31 Days of Dreadtober(2017): The Sordid History of Vampirella
From the minute you laid eyes on her, you could tell she was trouble. Frank Frazetta’s cover to Vampirella #1 has her posed with one hand on her fleshy hip and one finger in her mouth. She’s wearing black boots and her iconic red sling bikini with the white collar and nothing else. I never witnessed the cover on the newsstand, but when I eventually saw it in my cousin’s magazine collection during my pre-pubescent days, my reaction was visceral and illuminating. I’m far from unique. The Comics Buyer’s Guide has ranked her 35 in a ranking of the 100 Sexiest Women in Comics. (It makes me wonder who’s #1?)
Vampirella is a comic book “vampire” created by Forest Ackerman and Trina Robbins for Warren Publishing in 1969. She was designed to serve as a horror hostess to an anthology series a la Elvira. She always starred in one of the stories in each issue as a way of assuring that people (boys) would want to follow the continuity (boobs).
When Warren went into bankruptcy in 1983, there was a legal battle for their properties: Creepy, Eerie, and Vampirella. The battle went on for nearly 10 years. In the end, Harris wound up with Vampirella, the only property they REALLY wanted. When Harris had to fold up there were more legal battles and in 2010 Dynamite won the rights to Vampirella.
Each company had it’s own vision of what they wanted Vampirella to be and so through the various incarnations Vampirella’s story has been corrupted, altered, bastardized, and convoluted. This is not unique when it comes to the world of publishing, and especially when it comes to a character that has existed for almost 50 years. Think about this. Over the course of 50 years she has undergone various incarnations through 3 different publishing companies, 1 live-action movie, and dozens of creators. Her story is bound to be complicated. I told you she looks like trouble.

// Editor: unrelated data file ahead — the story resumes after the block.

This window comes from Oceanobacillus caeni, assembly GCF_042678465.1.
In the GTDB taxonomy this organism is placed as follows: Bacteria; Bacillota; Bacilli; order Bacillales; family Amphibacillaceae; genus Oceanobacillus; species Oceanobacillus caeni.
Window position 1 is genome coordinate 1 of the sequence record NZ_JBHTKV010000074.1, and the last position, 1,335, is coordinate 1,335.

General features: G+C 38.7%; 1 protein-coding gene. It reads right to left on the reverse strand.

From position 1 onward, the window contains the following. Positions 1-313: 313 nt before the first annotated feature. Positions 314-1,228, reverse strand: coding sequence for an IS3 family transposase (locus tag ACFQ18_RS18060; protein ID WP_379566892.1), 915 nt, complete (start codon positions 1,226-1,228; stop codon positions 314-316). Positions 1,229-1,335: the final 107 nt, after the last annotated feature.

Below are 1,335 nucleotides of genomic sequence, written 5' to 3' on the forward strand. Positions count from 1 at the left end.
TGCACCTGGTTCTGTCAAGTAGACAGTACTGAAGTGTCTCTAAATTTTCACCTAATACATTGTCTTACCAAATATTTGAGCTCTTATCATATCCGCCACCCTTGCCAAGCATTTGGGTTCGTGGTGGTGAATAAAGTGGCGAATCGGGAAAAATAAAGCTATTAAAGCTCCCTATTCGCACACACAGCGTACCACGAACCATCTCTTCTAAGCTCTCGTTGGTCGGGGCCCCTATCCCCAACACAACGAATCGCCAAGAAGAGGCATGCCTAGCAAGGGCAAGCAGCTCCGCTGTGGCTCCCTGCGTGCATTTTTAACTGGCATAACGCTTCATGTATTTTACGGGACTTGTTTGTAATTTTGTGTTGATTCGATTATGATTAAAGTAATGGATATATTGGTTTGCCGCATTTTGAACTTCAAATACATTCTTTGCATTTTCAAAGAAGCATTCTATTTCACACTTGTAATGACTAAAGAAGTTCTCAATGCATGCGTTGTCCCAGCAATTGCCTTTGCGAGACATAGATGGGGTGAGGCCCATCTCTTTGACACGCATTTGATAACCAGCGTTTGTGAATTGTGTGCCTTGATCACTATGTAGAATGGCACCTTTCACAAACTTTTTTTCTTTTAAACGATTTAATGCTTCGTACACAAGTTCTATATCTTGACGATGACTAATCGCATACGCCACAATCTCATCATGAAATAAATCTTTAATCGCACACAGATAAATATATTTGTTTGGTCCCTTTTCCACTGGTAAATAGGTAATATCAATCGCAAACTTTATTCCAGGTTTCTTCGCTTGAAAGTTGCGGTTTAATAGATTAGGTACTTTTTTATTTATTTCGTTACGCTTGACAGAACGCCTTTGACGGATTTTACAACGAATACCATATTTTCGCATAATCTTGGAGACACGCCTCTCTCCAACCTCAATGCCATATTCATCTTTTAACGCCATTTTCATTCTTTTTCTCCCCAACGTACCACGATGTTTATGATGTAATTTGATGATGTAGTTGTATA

Vampirella was originally an alien, from the planet Drakulon, one of the Vampiri, a race that lived on the blood that flowed as a natural resource in rivers on her planet. Droughts were causing the rivers to dry up and threatened the last remaining Vampiri. Coincidentally, a spaceship from Earth crashes on Drakulon just as the survivors are about to give up. Vampirella kills the astronauts and finds that they can sustain the Vampiri with their blood. She then pilots the ship back to Earth in an attempt to save her race, but discovers that Dracula, one of the Vampiri from Drakulon, is creating a race of vampires to take over Earth and that’s when Vampirella changes from predator to protector. This is the original Warren storyline.
When Harris took over, Vampirella learns that she is the daughter of Lilith, the first wife of Adam, the first man in the biblical story. Lilith would not submit to Adam and hence was cast out of Eden and replaced by Eve. Lilith spawned demons as a way to get back at humankind, but she repented and bore Vampirella as a way to fight the evil she created. In this version, Drakulon is not a planet, but a place in Hell. If your head is hurting right now, it gets even more convoluted. Suffice it to say, in all the incarnations, Vampirella is a protagonist who seeks out serial killers, monsters, and demons of every stripe.
As for the movie, it’s a Roger Corman movie directed by Jim Wynorski, which should immediately communicate preconceived notions: some positive and some negative. I won’t comment in order to let you find out for yourself without my impression hovering over you. Besides, I may choose to review it later on this month. I will only communicate the plot summary. Vampirella (played by the lovely Talisa Soto) travels from Drakulon to Earth seeking revenge on Vlad (Roger Daltrey) and his cult of vampires for killing her father and the Council of Elders on Drakulon. When she arrives, she forms an alliance with Adam Van Helsing to hunt down and destroy the vampires.
A final word. Vampirella was always at her best when she was involved in horror comics. Most of the current stuff is turned toward marketing and making her more PG rated. Nowadays, she fronts blood-drives (admittedly a worthwhile cause) and Lil Vampi and Vampi (children’s) Comics. I want my old Vampirella back. Even though she was great back then, she was a badass too.